China advisory prompts worry

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Posted on Jun 07 2019

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An online report that China has warned its citizens to stop visiting the United States amid the trade tensions between the two countries is being viewed as having a wide-ranging—and damaging—impact on not just the U.S. mainland but also its tourism-reliant territories.

In the CNMI, Rep. Joseph Leepan T. Guerrero (R-Saipan) is hoping the advisory won’t affect the CNMI, as the Commonwealth is still trying to revive its arrival numbers in the wake of Super Typhoon Yutu.

The CNMI’s tourism industry primarily relies on China, Korea, and Japan for its visitors. The Commonwealth was enjoying steady arrival numbers prior to Yutu, with visitors from China increasing by 5 percent or close to 20,000 in September 2018 compared to the same period in 2017. China and Korea have always been the CNMI’s main source of tourists.

Last April, according to the latest numbers released by the Marianas Visitors Authority, visitor arrivals reached 39,663 compared to the 49,198 for the same period in 2018.

With this latest advisory from the China government, the state of Hawaii, just like the CNMI, might take a direct hit, according to the KITV.com report, considering the amount the Chinese market brings to their economies.

And this is what Guerrero, the House Commerce and Tourism chair, is concerned about. “In the event this advisory is strictly enforced, this is not good for us. The CNMI will not be able to recover from the current financial situation.”

“Imperial Pacific International will definitely be devastated because high-rollers will not travel here to gamble,” he added.

China’s decision, if it pushes through due to its trade dispute with the U.S., would hurt the only industry that the CNMI has depended on for years, Guerrero said.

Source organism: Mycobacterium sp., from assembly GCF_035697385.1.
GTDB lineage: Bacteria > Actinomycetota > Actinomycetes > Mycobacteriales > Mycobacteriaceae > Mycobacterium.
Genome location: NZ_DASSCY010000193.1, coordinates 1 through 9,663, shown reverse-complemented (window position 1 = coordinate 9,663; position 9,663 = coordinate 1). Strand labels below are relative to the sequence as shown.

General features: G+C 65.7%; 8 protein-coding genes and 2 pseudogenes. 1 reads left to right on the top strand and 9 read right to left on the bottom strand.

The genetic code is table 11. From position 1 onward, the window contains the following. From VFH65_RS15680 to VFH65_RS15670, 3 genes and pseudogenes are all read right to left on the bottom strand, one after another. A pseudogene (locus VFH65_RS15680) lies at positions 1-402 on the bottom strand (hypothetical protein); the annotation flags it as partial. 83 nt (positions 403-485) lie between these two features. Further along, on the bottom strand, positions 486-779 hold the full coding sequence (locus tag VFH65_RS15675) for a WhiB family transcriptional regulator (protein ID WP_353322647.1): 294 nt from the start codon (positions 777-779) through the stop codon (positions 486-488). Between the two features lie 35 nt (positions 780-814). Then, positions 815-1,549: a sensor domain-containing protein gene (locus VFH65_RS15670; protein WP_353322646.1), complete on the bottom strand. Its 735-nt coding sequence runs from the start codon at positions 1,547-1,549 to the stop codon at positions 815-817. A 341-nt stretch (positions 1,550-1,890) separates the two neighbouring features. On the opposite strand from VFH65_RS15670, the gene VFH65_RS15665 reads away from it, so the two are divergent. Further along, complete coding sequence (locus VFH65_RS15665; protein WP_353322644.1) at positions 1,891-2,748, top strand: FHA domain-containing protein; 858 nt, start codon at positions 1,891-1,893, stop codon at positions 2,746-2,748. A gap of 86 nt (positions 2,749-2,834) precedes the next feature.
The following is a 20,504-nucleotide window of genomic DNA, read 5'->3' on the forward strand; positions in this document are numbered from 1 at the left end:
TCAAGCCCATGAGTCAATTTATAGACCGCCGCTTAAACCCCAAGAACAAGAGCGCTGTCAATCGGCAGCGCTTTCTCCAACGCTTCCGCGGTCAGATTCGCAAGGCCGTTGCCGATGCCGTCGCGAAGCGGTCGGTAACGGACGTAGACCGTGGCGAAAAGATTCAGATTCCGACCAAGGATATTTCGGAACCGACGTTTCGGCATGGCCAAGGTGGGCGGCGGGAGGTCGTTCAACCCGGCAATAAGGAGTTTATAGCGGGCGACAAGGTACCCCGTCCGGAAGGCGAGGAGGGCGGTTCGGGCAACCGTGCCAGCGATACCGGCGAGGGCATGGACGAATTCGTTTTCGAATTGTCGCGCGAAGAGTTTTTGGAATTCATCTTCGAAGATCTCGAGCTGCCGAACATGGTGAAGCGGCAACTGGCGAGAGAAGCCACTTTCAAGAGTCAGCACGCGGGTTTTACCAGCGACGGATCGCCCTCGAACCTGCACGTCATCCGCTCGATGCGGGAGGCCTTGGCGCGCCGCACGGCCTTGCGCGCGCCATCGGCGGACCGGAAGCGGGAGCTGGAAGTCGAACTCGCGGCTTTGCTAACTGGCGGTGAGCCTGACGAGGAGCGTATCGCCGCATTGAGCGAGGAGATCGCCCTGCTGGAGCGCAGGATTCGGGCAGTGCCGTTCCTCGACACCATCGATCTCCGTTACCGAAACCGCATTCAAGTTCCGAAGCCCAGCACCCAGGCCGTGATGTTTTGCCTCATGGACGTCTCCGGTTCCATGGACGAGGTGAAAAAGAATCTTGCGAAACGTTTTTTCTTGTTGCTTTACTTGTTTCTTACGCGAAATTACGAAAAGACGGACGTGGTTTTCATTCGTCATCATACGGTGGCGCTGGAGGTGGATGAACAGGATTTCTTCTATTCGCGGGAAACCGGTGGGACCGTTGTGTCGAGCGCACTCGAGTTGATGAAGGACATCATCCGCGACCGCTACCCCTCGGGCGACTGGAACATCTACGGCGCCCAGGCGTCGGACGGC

“The worst-case scenario? Chinese investors will not invest in the CNMI. [They] would rather invest in the Federated States of Micronesia, other neighboring islands, and other nearby countries,” he said.

He pointed out that the U.S. trade war with China has dragged Mexico into the picture. Sooner or later, he said, other countries could get caught in the undertow.

House Ways and Means Committee chair Ivan A. Blanco, who is in the process of conducting a series of hearings for the fiscal year 2020 budget, has also expressed concerns. “We have to factor this in our fiscal year 2020 budget projections.”

Hawaii, according to KITV.com, could lose $370 million of revenue in a year as Chinese tourists spend an average of $356 per person per day when they visit the Aloha state.

Jon Perez | Reporter
Jon Perez began his writing career as a sports reporter in the Philippines where he has covered local and international events. He became a news writer when he joined media network ABS-CBN. He joined the weekly DAWN, University of the East’s student newspaper, while in college.

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